Microsoft wants you to finally stop using Windows XP. Microsoft announced this week that they will no longer be supporting Windows XP in any of their security updates, and are urging anyone left on the 12-year-old operating system to upgrade their device. To help offset costs, Microsoft is offering a $100 credit towards upgrading your system to one of their more current models. The credit applies to any new computer or laptop priced from $600 to $2300, and lasts until June 15th. The $100 Microsoft upgrade credit also comes with 90 days of free technical support, which serves as an incentive to encourage even the most stubborn, most un-tech savvy consumers to finally make the switch. The card is not redeemable for cash, or combinable with any other discounts or offers.
Microsoft's so-called "end-of-life" date for XP is slated for April 8th. After the 8th, XP users will be exposed to major security vulnerabilites and harmful viruses. CNN Money estimates that about 6% of companies' PCs will still be using XP after the deadline. Microsoft claims that XP is five times more susceptible to cyber attacks than Windows 8, its latest operating system.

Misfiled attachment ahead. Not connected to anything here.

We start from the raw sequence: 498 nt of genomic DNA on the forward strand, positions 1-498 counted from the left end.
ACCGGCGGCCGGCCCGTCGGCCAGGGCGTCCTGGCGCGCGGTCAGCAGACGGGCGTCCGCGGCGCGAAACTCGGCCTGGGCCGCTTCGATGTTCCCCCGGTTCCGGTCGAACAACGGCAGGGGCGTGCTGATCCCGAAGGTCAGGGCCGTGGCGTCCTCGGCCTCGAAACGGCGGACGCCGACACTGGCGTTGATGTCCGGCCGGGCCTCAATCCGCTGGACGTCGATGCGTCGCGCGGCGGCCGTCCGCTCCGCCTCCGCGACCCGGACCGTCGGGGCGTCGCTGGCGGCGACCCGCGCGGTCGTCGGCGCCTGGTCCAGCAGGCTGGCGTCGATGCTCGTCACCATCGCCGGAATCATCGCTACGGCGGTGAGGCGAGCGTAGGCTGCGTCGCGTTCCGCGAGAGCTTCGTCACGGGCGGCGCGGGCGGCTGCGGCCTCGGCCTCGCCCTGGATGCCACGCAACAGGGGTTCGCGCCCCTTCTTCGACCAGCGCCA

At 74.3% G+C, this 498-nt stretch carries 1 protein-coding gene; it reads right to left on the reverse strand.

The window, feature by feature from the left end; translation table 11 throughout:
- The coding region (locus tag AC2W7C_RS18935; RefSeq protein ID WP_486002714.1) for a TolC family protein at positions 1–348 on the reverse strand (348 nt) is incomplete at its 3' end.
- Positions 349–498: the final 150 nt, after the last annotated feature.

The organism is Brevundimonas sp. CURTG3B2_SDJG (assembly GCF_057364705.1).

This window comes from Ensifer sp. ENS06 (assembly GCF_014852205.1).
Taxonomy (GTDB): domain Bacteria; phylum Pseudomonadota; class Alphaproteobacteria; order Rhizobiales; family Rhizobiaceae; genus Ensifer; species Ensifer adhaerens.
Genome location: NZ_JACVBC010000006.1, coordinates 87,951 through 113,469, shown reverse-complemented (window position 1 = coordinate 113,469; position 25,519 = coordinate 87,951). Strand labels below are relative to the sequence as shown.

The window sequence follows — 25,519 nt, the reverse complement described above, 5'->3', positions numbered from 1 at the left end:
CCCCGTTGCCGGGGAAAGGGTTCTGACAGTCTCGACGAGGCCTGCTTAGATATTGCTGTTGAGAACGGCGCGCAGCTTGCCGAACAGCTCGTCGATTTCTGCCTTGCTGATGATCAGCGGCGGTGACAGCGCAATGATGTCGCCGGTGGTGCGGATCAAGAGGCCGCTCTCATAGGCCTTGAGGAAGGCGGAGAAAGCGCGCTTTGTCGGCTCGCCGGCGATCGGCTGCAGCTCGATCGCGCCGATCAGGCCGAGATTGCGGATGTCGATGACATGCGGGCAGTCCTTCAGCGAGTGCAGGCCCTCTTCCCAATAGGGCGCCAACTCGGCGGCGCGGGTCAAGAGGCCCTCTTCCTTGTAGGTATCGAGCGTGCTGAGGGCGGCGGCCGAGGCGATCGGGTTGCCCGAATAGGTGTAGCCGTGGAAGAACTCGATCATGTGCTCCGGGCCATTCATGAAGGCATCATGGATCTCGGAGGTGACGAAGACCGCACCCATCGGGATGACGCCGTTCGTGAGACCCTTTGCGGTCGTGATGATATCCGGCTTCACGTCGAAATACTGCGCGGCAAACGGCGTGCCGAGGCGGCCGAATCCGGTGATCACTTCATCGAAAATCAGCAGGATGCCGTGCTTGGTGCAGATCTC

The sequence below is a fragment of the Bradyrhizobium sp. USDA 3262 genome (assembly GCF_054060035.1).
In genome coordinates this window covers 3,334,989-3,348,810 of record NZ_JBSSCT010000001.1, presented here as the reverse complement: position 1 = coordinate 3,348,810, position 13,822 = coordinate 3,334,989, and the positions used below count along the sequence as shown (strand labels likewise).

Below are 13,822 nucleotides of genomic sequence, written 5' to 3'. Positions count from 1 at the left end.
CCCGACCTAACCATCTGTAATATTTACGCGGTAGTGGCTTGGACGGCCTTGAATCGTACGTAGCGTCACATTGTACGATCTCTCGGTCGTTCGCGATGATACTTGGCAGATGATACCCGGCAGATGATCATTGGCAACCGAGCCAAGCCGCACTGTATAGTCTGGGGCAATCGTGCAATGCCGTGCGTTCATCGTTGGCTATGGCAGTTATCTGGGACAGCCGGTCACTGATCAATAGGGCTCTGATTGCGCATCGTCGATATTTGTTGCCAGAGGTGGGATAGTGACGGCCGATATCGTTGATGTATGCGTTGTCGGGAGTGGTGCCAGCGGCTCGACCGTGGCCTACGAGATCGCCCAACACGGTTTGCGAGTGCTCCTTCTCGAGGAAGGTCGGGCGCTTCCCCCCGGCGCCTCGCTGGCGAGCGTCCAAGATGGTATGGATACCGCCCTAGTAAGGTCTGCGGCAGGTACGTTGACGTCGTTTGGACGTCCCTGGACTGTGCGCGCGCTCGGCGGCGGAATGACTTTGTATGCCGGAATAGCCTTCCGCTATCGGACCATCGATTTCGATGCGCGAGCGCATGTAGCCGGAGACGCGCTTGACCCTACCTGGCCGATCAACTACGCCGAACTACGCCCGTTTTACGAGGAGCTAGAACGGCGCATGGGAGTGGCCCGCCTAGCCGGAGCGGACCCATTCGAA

Microsoft putting an end to support for Windows XP next month? Repent, the end is nigh.
— Thomax Beats (@thomaxbeats) March 29, 2014
"A year ago, 35% of machines for small businesses were still on XP," said Sergio Galindo, a GFI Software manager who works to support small and mid-sized business. Sergio says XP will still work for these business, but it's more like "expired milk": "If you drink it one day after it expires, you're OK. But after a month, the risk is exponentially greater. You can get a new PC that's running Windows 8 for about the same price of repairs on a four year old PC."
Thomas Hansen, VP of Worldwide Small and Medium Business at Microsoft, adds that Windows 8 is simply "designed for how we work today. These new technologies provide people with a consistent and personalized experience enabling them to collaborate with colleagues and get business done efficiently."
— Windows (@Windows) March 29, 2014
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